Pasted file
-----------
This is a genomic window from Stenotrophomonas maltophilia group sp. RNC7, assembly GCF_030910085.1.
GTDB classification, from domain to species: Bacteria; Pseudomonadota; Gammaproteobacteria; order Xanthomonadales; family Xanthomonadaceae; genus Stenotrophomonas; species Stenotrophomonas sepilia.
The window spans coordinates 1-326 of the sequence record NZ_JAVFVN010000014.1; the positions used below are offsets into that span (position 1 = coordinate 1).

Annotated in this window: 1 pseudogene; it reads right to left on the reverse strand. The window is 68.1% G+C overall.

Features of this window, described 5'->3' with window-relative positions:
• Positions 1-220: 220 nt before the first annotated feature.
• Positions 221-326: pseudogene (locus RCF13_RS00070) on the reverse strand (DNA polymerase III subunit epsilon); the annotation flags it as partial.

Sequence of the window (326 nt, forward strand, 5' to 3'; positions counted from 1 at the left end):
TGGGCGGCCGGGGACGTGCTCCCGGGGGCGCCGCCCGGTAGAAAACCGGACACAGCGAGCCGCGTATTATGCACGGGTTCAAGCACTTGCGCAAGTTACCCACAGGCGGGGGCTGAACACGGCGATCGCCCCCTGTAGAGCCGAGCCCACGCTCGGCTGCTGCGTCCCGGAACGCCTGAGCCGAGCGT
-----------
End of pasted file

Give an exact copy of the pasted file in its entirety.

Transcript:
This is a genomic window from Stenotrophomonas maltophilia group sp. RNC7, assembly GCF_030910085.1.
GTDB classification, from domain to species: Bacteria; Pseudomonadota; Gammaproteobacteria; order Xanthomonadales; family Xanthomonadaceae; genus Stenotrophomonas; species Stenotrophomonas sepilia.
The window spans coordinates 1-326 of the sequence record NZ_JAVFVN010000014.1; the positions used below are offsets into that span (position 1 = coordinate 1).

Annotated in this window: 1 pseudogene; it reads right to left on the reverse strand. The window is 68.1% G+C overall.

Features of this window, described 5'->3' with window-relative positions:
• Positions 1-220: 220 nt before the first annotated feature.
• Positions 221-326: pseudogene (locus RCF13_RS00070) on the reverse strand (DNA polymerase III subunit epsilon); the annotation flags it as partial.

Sequence of the window (326 nt, forward strand, 5' to 3'; positions counted from 1 at the left end):
TGGGCGGCCGGGGACGTGCTCCCGGGGGCGCCGCCCGGTAGAAAACCGGACACAGCGAGCCGCGTATTATGCACGGGTTCAAGCACTTGCGCAAGTTACCCACAGGCGGGGGCTGAACACGGCGATCGCCCCCTGTAGAGCCGAGCCCACGCTCGGCTGCTGCGTCCCGGAACGCCTGAGCCGAGCGT